This is the second of three films I am showing which discuss the lessons we can learn from the globalisation of Ladakh, based on the work of Helena Norbert-Hodge.
This week’s film is something like an update of Ancient Futures, which was shown last week, but is more up-to-date on the one hand (made in 2011), and takes a wider perspective on the other.
The film therefore is not just based on the Ladakhi experience but is broader in scope looking at what globilisation has brought in its wake worldwide, which, in short, is poverty, unemployment and dispossession.
The first half of the film looks at how unfair subsidies have been used to favour mutli-nationals and undermine local economies, and the destructive effect that has had, not only on the economy, but also on culture and morals.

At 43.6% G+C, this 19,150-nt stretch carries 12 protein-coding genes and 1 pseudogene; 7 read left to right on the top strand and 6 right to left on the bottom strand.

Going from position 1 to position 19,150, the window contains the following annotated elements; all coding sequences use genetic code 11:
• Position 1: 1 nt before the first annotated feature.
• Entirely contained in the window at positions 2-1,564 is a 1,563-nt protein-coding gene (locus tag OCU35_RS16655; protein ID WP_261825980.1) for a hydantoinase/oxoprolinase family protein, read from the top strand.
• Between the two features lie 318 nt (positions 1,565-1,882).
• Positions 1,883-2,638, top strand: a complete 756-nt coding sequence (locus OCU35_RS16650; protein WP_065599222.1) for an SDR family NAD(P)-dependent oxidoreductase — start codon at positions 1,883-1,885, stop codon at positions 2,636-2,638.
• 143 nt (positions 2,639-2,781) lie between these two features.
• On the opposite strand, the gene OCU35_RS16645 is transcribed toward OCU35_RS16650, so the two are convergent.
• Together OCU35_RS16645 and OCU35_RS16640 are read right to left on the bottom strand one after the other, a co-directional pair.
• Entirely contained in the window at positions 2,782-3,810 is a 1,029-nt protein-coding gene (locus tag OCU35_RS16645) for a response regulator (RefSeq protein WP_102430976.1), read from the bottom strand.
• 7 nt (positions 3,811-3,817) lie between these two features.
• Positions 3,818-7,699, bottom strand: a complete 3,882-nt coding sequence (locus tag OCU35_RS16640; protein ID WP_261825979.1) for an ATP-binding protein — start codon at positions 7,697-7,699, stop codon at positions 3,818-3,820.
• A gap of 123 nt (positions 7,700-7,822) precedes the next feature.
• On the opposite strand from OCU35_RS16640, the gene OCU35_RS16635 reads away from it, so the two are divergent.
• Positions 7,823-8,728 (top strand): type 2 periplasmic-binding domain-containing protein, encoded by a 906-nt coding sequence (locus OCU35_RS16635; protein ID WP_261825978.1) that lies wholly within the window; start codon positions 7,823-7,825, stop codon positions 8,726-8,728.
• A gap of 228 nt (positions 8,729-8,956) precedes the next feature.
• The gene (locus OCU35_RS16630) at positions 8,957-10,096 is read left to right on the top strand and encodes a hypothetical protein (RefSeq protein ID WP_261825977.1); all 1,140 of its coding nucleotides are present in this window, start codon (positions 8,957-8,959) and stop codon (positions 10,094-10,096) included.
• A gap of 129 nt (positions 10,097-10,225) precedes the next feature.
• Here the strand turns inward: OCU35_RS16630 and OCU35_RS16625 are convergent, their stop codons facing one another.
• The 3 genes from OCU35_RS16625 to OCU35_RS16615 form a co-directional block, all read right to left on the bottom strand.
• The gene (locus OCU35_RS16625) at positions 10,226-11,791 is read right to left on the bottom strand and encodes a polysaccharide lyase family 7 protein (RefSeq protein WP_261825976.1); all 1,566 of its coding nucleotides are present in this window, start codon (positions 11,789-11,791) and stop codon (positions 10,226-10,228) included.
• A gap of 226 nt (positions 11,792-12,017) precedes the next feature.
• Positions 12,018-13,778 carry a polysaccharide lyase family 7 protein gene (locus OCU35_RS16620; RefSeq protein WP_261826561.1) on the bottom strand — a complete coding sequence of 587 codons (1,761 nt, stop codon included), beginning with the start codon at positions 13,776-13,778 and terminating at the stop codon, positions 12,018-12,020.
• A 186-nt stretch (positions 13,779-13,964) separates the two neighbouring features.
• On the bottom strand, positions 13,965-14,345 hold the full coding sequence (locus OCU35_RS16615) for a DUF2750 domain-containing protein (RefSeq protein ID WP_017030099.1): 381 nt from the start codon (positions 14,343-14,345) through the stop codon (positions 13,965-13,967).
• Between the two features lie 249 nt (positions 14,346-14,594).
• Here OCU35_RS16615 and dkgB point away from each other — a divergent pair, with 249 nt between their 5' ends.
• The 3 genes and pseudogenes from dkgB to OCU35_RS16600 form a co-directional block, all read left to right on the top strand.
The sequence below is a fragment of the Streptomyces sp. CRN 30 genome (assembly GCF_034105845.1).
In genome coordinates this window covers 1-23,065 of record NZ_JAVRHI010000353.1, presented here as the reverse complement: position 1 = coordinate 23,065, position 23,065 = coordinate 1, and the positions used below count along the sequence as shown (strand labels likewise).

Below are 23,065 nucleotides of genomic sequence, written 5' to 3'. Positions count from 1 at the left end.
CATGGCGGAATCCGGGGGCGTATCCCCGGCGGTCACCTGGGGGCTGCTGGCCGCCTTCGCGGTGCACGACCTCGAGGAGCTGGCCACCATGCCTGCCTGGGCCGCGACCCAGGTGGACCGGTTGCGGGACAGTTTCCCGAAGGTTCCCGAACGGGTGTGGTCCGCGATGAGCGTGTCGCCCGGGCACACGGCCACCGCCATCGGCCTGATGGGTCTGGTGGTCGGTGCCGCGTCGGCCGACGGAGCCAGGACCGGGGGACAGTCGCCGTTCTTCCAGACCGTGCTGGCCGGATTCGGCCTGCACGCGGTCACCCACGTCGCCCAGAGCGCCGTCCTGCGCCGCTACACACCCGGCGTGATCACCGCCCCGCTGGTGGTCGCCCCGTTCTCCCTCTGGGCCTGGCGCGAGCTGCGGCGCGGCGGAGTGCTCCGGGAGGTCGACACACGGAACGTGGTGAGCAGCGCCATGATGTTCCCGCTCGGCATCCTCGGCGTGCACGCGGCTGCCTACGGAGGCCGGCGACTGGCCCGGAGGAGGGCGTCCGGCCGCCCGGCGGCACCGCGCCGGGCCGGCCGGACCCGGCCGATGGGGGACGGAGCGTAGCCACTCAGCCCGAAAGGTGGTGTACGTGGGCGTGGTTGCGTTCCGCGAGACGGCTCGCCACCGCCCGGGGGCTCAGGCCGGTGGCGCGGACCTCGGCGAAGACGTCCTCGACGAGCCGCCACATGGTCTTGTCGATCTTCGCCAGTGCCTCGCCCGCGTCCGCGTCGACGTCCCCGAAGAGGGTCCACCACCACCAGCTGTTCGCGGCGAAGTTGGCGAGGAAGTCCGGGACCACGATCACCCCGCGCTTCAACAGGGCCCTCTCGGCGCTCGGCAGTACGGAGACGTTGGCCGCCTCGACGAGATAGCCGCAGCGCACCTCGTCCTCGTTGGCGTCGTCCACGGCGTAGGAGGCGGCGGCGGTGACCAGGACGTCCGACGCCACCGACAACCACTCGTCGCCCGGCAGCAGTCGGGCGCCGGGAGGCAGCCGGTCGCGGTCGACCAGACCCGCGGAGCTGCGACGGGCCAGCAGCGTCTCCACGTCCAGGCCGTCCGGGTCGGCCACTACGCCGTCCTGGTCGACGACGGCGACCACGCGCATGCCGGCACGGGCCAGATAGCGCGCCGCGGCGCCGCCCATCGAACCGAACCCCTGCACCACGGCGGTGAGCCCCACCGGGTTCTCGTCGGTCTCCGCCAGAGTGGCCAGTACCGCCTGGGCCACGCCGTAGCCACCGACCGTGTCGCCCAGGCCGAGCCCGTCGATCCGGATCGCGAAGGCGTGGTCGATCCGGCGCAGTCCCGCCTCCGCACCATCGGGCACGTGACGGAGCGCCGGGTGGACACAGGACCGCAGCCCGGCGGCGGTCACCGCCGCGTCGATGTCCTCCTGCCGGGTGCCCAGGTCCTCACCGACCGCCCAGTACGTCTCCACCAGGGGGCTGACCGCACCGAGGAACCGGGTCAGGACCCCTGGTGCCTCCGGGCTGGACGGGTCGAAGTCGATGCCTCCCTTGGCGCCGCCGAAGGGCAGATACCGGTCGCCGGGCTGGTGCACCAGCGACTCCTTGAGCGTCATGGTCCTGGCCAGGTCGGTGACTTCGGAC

The second offers a realistic alternative: re-localisation, with an emphasis on local production benefiting and sustaining the local culture.
It may seem like only a dream of a few activists, but in fact there are already quite a lot of initiatives already under way to achieve just this.
The film was made by International Society for Ecology and Culture, and more information on their work can be found on their website Local Futures.